four employees of Radio Rossii and ITAR-TASS.

CHECHEN PILGRIMS HALTED ON HAJJ. Four buses
carrying Chechen pilgrims en route to Saudi Arabia were
allowed yesterday to continue their journey. On 4 April,
Russian border guards had detained the pilgrims at the
internal border between Dagestan and Chechnya.  Many of the
148 Chechens were allegedly in possession of passports that
had been reported stolen, although the Russian Ministry of
Internal Affairs had handed over to the Chechen leadership
some 3,000 passports specifically for pilgrims wishing to make
the hajj. Itar-Tass today quotes Russian Security Council
Secretary Ivan Rybkin as saying that the Kremlin has allowed
seven charter flights to Saudi Arabia for those wishing to visit
the holy cities of Mecca and Medina as a "goodwill gesture."
Chechen President Aslan Maskhadov announced that he will
also undertake a pilgrimage to Mecca and Medina this year,
where he intends to seek aid from Arab leaders for
reconstruction in Chechnya.

RYBKIN, MASKHADOV  ON CHECHEN-RUSSIAN TALKS.
Addressing the State Duma on 4 April, Russian Security
Council Secretary Rybkin said the Chechen leadership's
negotiating position is based on the premise that Chechnya is
an independent state, Russian agencies reported. He added
that Chechnya therefore rejects any reference to shared
political, legal, economic, and currency structures. Rybkin also
criticized Russian Fuel and Energy Minister Petr Rodionov for
failing to negotiate an agreement with Khozh-Akhmed
Yarikhanov, chairman of Chechnya's Southern Oil Company,
on the transit of Azerbaijan's Caspian oil via Chechnya.
Meanwhile, Maskhadov told Russian Public TV that
Chechnya's military formations will not be disarmed until a
formal peace treaty is signed with Russia.

KULIKOV WANTS INTERPOL FOR CIS. Interior Minister
Anatolii Kulikov wants to set up an international police
organization in the CIS in order to fight organized crime. He
said such an organization would be based on the model of
Interpol. Kulikov recently discussed the creation of a CIS
Interpol bureau with top officials at Interpol's headquarters in
Lyon, France, ITAR-TASS reported on 5 April.

NEMTSOV OUTLINES PLANNED REFORMS OF NATURAL
MONOPOLIES. First Deputy Prime Minister Boris Nemtsov
says restructuring several natural monopolies--the gas giant
Gazprom, the utility Unified Energy System (EES), and the
Railways Ministry--will help solve Russia's non-payments
crisis. In an interview with ITAR-TASS on 4 April, Nemtsov
said the government will not split up the monopolies but will
carry out an audit to root out corruption and make the
monopolies pay their debts both to the federal budget and the
Pension Fund. Nemtsov also advocated reducing tariffs for
electricity and rail transport, which, he said, were higher than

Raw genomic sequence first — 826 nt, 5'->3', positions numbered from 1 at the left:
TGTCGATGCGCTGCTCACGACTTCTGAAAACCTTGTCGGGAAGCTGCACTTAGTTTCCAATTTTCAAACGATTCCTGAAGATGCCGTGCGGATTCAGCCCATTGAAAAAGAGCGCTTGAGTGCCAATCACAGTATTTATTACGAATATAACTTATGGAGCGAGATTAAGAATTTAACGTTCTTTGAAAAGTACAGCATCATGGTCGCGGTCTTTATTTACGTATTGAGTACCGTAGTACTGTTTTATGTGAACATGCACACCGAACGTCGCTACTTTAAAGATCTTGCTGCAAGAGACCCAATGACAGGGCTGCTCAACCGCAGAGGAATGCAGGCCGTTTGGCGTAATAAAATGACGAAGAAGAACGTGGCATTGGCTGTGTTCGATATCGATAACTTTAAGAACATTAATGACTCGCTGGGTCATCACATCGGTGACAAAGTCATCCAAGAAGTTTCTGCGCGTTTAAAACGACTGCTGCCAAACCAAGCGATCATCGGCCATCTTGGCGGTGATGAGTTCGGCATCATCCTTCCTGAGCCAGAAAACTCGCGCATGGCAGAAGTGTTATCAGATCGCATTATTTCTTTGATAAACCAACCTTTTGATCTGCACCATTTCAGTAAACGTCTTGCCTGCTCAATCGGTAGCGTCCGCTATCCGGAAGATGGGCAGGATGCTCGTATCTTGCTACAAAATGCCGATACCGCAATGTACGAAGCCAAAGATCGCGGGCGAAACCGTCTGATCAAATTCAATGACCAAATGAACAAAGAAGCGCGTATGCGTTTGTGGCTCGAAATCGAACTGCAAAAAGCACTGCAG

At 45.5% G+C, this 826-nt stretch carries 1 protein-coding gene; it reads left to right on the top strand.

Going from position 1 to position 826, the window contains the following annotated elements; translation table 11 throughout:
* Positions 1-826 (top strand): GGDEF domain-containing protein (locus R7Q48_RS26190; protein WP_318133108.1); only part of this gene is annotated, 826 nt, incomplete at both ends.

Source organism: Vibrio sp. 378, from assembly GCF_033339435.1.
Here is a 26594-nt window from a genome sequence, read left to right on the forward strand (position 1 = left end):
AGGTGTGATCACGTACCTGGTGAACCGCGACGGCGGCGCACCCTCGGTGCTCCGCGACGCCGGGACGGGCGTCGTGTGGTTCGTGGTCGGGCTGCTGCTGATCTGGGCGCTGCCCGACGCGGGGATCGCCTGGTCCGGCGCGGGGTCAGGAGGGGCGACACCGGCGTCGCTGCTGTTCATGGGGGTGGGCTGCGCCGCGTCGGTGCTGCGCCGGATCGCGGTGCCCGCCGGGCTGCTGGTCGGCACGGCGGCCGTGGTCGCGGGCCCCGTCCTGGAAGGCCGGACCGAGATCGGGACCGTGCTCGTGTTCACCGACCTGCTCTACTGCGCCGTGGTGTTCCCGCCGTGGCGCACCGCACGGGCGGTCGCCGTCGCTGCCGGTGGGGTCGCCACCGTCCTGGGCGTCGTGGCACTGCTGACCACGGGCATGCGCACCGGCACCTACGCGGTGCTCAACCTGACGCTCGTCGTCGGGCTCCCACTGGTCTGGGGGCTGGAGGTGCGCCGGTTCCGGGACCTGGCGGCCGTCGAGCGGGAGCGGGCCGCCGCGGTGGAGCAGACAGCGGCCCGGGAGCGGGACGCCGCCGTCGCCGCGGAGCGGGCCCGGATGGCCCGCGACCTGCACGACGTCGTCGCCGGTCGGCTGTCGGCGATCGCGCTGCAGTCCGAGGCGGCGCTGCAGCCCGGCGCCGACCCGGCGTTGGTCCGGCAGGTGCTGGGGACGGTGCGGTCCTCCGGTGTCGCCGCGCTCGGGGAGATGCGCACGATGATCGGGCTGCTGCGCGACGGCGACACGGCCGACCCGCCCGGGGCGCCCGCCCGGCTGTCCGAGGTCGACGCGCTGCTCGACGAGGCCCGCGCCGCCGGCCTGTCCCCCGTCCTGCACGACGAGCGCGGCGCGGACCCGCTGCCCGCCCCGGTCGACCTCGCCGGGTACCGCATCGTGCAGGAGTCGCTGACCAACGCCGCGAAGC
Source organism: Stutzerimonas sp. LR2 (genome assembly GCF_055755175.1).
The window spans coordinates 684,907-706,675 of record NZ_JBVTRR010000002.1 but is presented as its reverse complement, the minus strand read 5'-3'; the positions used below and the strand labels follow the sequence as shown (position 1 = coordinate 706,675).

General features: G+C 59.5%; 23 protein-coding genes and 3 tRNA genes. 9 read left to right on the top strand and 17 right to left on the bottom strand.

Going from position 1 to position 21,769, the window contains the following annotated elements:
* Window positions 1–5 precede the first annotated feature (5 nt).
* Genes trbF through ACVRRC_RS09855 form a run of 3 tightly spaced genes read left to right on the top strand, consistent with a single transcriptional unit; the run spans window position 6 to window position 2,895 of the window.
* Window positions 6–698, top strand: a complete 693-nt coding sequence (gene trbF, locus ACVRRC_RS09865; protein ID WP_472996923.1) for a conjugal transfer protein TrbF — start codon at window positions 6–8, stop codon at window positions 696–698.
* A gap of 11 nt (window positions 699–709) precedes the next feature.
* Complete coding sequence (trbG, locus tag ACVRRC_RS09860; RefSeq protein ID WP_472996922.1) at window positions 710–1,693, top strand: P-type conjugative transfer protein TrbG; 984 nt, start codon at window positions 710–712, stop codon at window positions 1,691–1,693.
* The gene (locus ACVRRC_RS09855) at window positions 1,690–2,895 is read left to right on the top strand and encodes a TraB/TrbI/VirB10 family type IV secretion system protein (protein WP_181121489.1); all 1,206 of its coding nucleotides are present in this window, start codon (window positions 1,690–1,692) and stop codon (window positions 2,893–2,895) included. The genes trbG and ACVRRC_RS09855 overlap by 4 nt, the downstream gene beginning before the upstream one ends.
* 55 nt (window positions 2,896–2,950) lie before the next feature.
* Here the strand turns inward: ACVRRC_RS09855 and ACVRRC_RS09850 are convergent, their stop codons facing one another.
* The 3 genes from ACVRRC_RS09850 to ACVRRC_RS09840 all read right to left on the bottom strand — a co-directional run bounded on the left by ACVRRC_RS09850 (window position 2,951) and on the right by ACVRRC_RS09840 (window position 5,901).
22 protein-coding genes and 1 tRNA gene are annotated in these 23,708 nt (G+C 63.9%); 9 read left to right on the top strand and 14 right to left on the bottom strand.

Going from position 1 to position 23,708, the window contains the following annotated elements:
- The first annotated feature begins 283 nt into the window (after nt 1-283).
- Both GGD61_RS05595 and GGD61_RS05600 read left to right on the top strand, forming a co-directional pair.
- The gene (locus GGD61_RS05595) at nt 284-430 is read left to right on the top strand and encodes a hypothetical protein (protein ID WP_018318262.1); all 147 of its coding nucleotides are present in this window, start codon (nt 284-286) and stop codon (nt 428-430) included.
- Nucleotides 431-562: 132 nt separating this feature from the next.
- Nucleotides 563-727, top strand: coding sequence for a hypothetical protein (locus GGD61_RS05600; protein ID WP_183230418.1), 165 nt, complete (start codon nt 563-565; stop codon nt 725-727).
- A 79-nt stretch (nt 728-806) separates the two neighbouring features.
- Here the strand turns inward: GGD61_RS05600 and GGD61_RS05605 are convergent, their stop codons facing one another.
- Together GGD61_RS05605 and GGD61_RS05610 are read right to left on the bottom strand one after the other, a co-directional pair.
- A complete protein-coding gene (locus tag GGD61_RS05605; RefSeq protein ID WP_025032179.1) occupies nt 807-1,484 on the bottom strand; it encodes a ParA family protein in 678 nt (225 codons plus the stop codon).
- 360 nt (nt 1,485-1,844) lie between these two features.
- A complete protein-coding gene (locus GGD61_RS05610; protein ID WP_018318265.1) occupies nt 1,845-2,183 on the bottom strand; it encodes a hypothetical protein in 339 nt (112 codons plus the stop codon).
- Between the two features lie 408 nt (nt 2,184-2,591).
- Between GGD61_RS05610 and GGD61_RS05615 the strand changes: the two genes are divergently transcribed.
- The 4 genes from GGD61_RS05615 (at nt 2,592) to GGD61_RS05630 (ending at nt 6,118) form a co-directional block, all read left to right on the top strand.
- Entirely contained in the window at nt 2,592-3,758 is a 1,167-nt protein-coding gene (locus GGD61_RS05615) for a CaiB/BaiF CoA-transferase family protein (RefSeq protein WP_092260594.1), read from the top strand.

corresponding tariffs in the West. The same day, the Duma
passed a resolution opposing plans to restructure Gazprom,
the EES, and the Railways Ministry.

 TRANSCAUCASIA AND CENTRAL ASIA

AZERBAIJANI PRESIDENT POSTPONES VISIT TO TURKEY.
Heidar Aliev has postponed a three-day state visit to Turkey,
scheduled to begin today, in order not to be in Ankara
tomorrow when the funeral of Alparslan Turkes takes place,
AFP reported. Turkes, who died on 5 April, was the leader of
the right-wing Nationalist Movement Party, also known as the
Grey Wolves. Iskender Hamidov, leader of the Azerbaijani Grey
Wolves, was arrested in March 1995 on suspicion of
involvement in an alleged coup attempt against Aliev. The
Azerbaijani president later claimed that Turkish security
service officers were also implicated in the incident.

ARMENIAN PRESIDENT DENIES MEETING WITH ARFD
LEADERS.  A spokesman for Levon Ter-Petrossyan has
clarified a 4 April report by the official news agency
Armenpress suggesting that the president met with members
of the suspended Dashnak party (see RFE/RL Newsline, 4
April 1997).  The spokesman told journalists that Ter-
Petrossyan initiated talks between the ARFD and members of
the Armenian leadership, including parliamentary speaker
Babken Ararktsyan. But he stressed that the president did not
participate in the discussions, RFE/RL reported.  Also on 4
April, some 10,000 people attended an opposition
demonstration in Yerevan to demand new presidential
elections, Russian agencies reported.

RUSSIA, CENTRAL ASIAN STATES VOW JOINT ACTION IN
CASE OF TALIBAN ADVANCE.  A Taliban spokesman has
categorically denied that the movement intends to advance
into CIS territory, AFP reported. Kazakstan, Kyrgyzstan,
Tajikistan, Uzbekistan, and Russia vowed to take 'close joint
action' if the Taliban movement were to do so. The foreign
ministers of the four Central Asian countries met with First
Deputy Foreign Minister Boris Pastukhov in Dushanbe on 5
April. Talks focused on Afghanistan and the success there of
the Taliban movement, which is approaching the southern
borders of Tajikistan and Uzbekistan.  Earlier, Tajik President
Imomali Rakhmonov met with the ministers and called for an
international forum on the problems in Afghanistan for all
parties involved. Meanwhile,  armed forces in Kyrgyzstan and
Russian border guards held joint exercises near the Kyrgyz-